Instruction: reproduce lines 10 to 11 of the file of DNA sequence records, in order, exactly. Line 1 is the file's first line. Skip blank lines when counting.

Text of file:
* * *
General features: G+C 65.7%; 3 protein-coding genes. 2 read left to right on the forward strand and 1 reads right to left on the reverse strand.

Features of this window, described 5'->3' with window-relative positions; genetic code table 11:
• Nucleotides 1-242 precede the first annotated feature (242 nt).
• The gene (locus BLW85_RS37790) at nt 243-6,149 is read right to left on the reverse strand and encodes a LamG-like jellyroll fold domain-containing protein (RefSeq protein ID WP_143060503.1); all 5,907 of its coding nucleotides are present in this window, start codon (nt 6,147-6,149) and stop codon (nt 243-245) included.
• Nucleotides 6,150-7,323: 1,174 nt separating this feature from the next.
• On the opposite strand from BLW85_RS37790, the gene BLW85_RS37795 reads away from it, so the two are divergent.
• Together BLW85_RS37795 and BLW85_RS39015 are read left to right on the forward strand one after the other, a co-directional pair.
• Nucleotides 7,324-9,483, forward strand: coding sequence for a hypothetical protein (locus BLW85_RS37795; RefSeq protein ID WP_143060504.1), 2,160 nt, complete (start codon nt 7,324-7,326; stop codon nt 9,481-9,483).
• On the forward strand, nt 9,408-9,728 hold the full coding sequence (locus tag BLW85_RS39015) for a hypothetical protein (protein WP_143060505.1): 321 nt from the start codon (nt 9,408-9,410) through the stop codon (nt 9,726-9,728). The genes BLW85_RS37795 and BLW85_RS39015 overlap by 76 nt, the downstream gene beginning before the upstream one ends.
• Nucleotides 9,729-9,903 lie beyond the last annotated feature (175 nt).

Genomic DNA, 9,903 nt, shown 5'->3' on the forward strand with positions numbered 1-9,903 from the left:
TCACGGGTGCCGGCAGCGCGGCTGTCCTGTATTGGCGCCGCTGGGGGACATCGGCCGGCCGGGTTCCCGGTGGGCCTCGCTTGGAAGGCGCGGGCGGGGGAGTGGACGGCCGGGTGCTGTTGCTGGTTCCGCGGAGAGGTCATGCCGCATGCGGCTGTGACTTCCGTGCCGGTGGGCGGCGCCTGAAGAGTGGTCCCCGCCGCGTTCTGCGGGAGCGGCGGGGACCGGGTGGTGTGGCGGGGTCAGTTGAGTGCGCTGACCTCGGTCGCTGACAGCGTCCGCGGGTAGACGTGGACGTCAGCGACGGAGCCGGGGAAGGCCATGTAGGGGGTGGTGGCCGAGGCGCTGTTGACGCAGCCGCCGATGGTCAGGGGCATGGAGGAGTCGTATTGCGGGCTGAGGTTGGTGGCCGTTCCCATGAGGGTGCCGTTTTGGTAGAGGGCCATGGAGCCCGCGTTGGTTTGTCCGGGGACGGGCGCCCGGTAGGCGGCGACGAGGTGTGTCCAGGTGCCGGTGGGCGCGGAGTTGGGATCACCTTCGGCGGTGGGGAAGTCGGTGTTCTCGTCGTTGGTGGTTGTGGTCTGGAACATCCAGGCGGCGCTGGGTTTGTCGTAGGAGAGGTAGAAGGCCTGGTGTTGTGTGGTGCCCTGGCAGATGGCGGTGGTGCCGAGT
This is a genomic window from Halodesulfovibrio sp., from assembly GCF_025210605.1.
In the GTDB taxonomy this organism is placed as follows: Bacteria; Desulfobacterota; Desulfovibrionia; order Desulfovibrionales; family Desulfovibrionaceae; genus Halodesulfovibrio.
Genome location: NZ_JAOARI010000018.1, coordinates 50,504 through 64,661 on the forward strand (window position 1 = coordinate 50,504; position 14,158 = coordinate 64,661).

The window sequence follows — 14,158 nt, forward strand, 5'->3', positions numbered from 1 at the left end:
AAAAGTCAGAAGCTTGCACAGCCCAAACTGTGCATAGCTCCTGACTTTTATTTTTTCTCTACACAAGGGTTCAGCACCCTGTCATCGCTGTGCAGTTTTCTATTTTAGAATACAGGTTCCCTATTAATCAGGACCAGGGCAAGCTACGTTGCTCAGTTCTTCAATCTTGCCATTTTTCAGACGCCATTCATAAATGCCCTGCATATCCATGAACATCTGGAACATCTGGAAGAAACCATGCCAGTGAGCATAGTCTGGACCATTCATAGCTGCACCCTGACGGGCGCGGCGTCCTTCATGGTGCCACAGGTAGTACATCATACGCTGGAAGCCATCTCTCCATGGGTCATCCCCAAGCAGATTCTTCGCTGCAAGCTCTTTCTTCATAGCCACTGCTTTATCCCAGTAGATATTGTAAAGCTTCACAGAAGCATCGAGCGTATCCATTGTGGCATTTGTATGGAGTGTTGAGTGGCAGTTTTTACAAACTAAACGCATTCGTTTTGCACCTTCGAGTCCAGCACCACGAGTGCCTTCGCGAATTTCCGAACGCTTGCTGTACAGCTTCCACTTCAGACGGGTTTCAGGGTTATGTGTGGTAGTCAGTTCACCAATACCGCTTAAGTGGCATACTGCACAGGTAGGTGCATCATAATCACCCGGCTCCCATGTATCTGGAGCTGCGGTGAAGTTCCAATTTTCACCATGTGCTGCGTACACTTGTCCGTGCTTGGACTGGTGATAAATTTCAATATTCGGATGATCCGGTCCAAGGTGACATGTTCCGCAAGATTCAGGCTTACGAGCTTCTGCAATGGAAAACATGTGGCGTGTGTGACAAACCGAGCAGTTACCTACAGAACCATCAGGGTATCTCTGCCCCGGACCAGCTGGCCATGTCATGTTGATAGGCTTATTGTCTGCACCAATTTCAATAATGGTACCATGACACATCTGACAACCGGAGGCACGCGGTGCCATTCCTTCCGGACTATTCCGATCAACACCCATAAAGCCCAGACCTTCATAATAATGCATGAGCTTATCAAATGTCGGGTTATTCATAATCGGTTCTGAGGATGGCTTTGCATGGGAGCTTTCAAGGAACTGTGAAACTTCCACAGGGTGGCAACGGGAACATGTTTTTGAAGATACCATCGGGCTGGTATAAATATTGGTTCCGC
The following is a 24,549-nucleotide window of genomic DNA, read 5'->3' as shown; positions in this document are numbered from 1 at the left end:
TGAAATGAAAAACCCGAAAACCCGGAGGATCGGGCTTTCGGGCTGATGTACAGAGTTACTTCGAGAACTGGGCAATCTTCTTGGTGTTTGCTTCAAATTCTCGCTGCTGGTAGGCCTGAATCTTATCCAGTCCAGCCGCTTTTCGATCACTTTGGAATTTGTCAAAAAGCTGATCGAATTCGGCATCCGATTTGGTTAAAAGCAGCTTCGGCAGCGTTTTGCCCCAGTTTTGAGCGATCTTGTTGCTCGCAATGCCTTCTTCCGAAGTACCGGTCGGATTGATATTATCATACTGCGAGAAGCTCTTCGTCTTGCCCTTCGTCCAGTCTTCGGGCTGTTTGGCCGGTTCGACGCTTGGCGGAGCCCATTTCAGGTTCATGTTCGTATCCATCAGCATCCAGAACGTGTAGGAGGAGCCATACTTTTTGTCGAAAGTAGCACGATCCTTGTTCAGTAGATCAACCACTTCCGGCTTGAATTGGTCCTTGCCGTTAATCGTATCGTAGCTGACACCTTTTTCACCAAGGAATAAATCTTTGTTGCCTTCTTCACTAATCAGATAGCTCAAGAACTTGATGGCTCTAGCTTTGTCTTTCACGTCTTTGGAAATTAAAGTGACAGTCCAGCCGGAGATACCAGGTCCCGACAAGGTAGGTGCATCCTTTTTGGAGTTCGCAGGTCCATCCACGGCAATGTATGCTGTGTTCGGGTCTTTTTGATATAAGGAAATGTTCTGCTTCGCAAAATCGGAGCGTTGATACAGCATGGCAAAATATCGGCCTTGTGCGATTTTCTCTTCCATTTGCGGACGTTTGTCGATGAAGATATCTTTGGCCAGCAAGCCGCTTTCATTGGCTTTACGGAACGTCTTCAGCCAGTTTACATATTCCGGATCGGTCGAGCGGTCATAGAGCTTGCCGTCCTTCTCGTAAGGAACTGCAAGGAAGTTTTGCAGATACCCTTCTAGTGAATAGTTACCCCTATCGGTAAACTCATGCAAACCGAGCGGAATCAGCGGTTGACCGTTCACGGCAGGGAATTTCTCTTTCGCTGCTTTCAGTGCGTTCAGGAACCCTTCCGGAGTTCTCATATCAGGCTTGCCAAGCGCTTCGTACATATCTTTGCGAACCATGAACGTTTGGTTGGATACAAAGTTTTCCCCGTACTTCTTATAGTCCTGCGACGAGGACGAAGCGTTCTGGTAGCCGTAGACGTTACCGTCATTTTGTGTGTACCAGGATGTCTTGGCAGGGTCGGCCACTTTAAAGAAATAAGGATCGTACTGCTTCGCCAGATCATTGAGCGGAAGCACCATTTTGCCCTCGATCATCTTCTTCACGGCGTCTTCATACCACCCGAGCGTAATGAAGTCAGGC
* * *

• Nucleotides 9,729-9,903 lie beyond the last annotated feature (175 nt).

Genomic DNA, 9,903 nt, shown 5'->3' on the forward strand with positions numbered 1-9,903 from the left: